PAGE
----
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The Italian size of a suit jacket is N centimeters, where N [#permalink]
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05 Aug 2012, 22:05
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The Italian size of a suit jacket is N centimeters, where N is the linear distance between the armpits when the jacket is laid on a flat surface. The American size of a suit jacket is P inches, where P is twice the linear distance between the armpits when the jacket is laid on a flat surface. If, for a particular jacket, N = P + 10, which of the following is closest to the value of N? (One inch is approximately 2.54 centimeters.) A. 36 B. 47 C. 58 D. 65 E. 72
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Last edited by Bunuel on 06 Aug 2012, 00:05, edited 1 time in total.
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Re: The Italian size of a suit jacket is N centimeters, where N [#permalink]
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06 Aug 2012, 00:08
Bull78 wrote: The Italian size of a suit jacket is N centimeters, where N is the linear distance between the armpits when the jacket is laid on a flat surface. The American size of a suit jacket is P inches, where P is twice the linear distance between the armpits when the jacket is laid on a flat surface. If, for a particular jacket, N = P + 10, which of the following is closest to the value of N? (One inch is approximately 2.54 centimeters.)
A. 36 B. 47 C. 58 D. 65 E. 72 Since one inch is approximately 2.54 centimeters, then N centimeters is N/2.54 inches. Next, since the American size (P inches) is twice the Italian size (N/2.54 inches), then P=2*N/2.54. As given that N = P + 10, then N=2*N/2.54+10 > N=~47. Answer: B.
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Re: The Italian size of a suit jacket is N centimeters, where N [#permalink]
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25 Aug 2012, 01:54
Bunuel, why do you assume that the answer must be expressed in inches?
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Re: The Italian size of a suit jacket is N centimeters, where N [#permalink]
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25 Aug 2012, 06:05
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metallicafan wrote: Bunuel, why do you assume that the answer must be expressed in inches? P is given in inches. We can add only quantities with the same units, so in this case N and 10 must also represent quantities of inches. I would say that the question is not well worded...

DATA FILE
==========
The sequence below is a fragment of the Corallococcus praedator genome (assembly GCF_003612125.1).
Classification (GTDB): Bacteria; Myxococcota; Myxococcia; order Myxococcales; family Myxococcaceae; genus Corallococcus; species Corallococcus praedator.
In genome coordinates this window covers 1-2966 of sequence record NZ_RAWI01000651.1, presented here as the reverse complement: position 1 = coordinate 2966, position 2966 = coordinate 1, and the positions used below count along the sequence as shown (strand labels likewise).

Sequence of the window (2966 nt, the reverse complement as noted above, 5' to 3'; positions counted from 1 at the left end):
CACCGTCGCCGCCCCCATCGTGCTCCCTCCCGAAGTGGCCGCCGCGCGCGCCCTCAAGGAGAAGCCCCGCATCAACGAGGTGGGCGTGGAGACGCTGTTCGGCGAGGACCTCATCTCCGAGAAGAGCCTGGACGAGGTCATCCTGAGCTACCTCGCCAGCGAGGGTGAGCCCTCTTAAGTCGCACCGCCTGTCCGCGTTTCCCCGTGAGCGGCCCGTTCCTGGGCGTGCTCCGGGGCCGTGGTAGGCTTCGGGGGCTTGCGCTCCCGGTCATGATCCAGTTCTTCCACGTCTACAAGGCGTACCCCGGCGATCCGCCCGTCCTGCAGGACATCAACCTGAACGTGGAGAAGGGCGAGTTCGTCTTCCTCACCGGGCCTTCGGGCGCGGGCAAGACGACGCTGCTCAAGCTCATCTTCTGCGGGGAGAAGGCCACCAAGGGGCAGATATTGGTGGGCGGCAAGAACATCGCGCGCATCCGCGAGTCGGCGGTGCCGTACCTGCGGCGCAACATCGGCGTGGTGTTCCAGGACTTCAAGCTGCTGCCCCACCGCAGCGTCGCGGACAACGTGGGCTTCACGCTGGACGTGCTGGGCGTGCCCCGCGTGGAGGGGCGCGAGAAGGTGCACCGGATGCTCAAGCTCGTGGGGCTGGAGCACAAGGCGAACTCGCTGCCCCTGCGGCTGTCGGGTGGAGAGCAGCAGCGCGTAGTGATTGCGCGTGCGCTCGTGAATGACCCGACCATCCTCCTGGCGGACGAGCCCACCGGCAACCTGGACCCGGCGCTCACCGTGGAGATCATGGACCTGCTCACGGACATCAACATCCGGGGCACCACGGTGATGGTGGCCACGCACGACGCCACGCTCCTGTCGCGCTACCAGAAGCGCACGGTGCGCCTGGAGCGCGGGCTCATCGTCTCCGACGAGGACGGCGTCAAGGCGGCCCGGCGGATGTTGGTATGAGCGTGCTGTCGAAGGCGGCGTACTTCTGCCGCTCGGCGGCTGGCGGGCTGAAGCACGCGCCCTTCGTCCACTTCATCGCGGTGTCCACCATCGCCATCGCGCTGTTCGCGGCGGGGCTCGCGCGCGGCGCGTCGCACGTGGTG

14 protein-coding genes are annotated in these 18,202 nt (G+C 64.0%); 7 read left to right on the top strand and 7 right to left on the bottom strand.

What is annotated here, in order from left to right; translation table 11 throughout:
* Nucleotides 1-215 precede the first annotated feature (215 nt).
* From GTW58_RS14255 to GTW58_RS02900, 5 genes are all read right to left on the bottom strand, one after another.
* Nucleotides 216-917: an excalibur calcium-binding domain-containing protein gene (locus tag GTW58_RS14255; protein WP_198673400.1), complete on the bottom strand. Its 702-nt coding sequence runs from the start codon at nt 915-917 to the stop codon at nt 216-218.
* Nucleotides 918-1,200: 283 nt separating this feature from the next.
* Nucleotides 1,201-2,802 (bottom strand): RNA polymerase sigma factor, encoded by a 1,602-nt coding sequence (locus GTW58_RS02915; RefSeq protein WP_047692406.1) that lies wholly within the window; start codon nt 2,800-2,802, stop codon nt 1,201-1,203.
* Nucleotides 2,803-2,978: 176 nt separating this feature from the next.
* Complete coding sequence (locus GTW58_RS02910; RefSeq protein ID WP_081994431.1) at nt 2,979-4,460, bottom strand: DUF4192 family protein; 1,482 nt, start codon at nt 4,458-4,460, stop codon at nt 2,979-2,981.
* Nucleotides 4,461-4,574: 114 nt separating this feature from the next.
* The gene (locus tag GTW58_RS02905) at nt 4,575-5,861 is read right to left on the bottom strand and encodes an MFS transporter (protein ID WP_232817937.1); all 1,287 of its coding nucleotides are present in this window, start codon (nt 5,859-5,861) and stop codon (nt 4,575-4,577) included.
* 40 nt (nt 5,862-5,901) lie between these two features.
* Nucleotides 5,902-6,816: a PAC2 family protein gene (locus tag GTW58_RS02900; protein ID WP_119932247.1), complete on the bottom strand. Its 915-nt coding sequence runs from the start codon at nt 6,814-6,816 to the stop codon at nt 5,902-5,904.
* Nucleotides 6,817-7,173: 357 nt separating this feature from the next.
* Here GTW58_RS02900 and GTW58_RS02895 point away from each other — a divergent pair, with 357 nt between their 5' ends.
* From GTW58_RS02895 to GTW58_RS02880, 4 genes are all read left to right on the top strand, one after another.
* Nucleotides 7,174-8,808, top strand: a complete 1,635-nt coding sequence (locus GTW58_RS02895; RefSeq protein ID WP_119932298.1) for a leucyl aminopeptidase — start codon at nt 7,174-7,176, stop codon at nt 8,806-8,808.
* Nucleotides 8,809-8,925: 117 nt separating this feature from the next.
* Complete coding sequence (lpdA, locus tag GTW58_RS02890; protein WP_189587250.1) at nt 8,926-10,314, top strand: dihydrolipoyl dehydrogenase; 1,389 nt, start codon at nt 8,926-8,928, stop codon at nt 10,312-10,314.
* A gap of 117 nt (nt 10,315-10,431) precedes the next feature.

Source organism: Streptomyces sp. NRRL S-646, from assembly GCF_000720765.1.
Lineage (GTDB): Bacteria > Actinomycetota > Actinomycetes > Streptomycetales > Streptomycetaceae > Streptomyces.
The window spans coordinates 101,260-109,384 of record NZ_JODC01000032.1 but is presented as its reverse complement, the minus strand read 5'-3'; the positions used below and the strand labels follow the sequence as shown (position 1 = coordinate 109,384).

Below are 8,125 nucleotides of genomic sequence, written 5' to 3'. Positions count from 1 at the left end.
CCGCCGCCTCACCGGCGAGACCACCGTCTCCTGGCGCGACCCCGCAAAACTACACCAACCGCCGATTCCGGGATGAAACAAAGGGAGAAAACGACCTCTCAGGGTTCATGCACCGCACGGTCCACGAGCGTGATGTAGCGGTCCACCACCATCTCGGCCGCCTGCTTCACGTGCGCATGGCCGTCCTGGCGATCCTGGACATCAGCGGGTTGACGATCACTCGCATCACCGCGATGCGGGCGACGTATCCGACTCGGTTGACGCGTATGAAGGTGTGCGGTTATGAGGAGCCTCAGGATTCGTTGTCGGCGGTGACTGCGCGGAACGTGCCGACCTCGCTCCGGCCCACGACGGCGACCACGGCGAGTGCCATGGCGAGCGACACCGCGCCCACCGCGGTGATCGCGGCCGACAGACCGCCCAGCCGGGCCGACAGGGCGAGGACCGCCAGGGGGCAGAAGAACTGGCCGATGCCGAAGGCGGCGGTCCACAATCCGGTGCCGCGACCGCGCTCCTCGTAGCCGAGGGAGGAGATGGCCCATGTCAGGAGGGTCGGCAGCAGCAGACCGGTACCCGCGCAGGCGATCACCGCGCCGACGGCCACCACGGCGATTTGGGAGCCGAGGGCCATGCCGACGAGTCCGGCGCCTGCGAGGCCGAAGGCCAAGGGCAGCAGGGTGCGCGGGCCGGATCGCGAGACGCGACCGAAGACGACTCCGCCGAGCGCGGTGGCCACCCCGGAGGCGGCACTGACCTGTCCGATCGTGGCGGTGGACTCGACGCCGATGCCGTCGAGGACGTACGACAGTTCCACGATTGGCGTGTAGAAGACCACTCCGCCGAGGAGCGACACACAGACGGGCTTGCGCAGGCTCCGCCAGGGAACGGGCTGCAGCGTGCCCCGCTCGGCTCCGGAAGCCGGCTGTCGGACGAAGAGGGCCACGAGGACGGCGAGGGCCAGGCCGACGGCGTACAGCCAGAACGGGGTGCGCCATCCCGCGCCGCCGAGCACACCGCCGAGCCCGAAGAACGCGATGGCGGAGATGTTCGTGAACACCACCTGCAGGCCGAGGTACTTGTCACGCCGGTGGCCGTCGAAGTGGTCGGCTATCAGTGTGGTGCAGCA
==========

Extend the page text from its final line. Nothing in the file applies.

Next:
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Re: Italian Suits [#permalink]
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11 Dec 2013, 09:15
Quote: N is the linear distance between the armpits. 2.5P is twice the linear distance between the armpits. With this, we conclude that 2N = 2.5P or N = 2.5P/2 = 1.25P Quote: for a particular jacket, N = P + 10 Now we have two equations, and two variables. N = P + 10 N = 1.25P Subtract one from the other, and we get: NN = P + 10  1.25P 0 = 10  .25P .25P = 10 P = 40 Now substitute P = 40 into any of the two equations (such as N = P + 10), and we get N = 50. Answer choice (B. 47) is the closest value to N = 50.
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Re: The Italian size of a suit jacket is N centimeters, where N [#permalink]
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05 Mar 2015, 10:58
Bunuel wrote: Bull78 wrote: The Italian size of a suit jacket is N centimeters, where N is the linear distance between the armpits when the jacket is laid on a flat surface. The American size of a suit jacket is P inches, where P is twice the linear distance between the armpits when the jacket is laid on a flat surface. If, for a particular jacket, N = P + 10, which of the following is closest to the value of N? (One inch is approximately 2.54 centimeters.)
A. 36 B. 47 C. 58 D. 65 E. 72 Since one inch is approximately 2.54 centimeters, then N centimeters is N/2.54 inches. Next, since the American size (P inches) is twice the Italian size (N/2.54 inches), then P=2*N/2.54. As given that N = P + 10, then N=2*N/2.54+10 > N=~47. Answer: B. Hi Bunuel , I think i got the same question at MGMAT Prep tests The Italian size of a suit jacket is N centimeters, where N is the linear distance between the armpits. The American size of a suit jacket is 2.5P centimeters, where 2.5P is twice the linear distance between the armpits. If, for a particular jacket, N = P + 10, which of the following is closest to the value of N?where in this question it is mentioned that linear length between armpits of American Suit and Italian Suit are same and so we can equate N= 5/4 *P ? Could you please suggest that Why are we assuming that this is the case ? Thanks Lucky
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Re: The Italian size of a suit jacket is N centimeters, where N [#permalink]
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14 Nov 2017, 02:49
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metallicafan wrote: Bunuel, why do you assume that the answer must be expressed in inches? We are asked value of N, which is in cm. So we have to calculate in cm. Let the distance b/w armpits be "d". N = P + 10 d = 2d/2.54 + 10 0.212 d = 10 d = 47 B.
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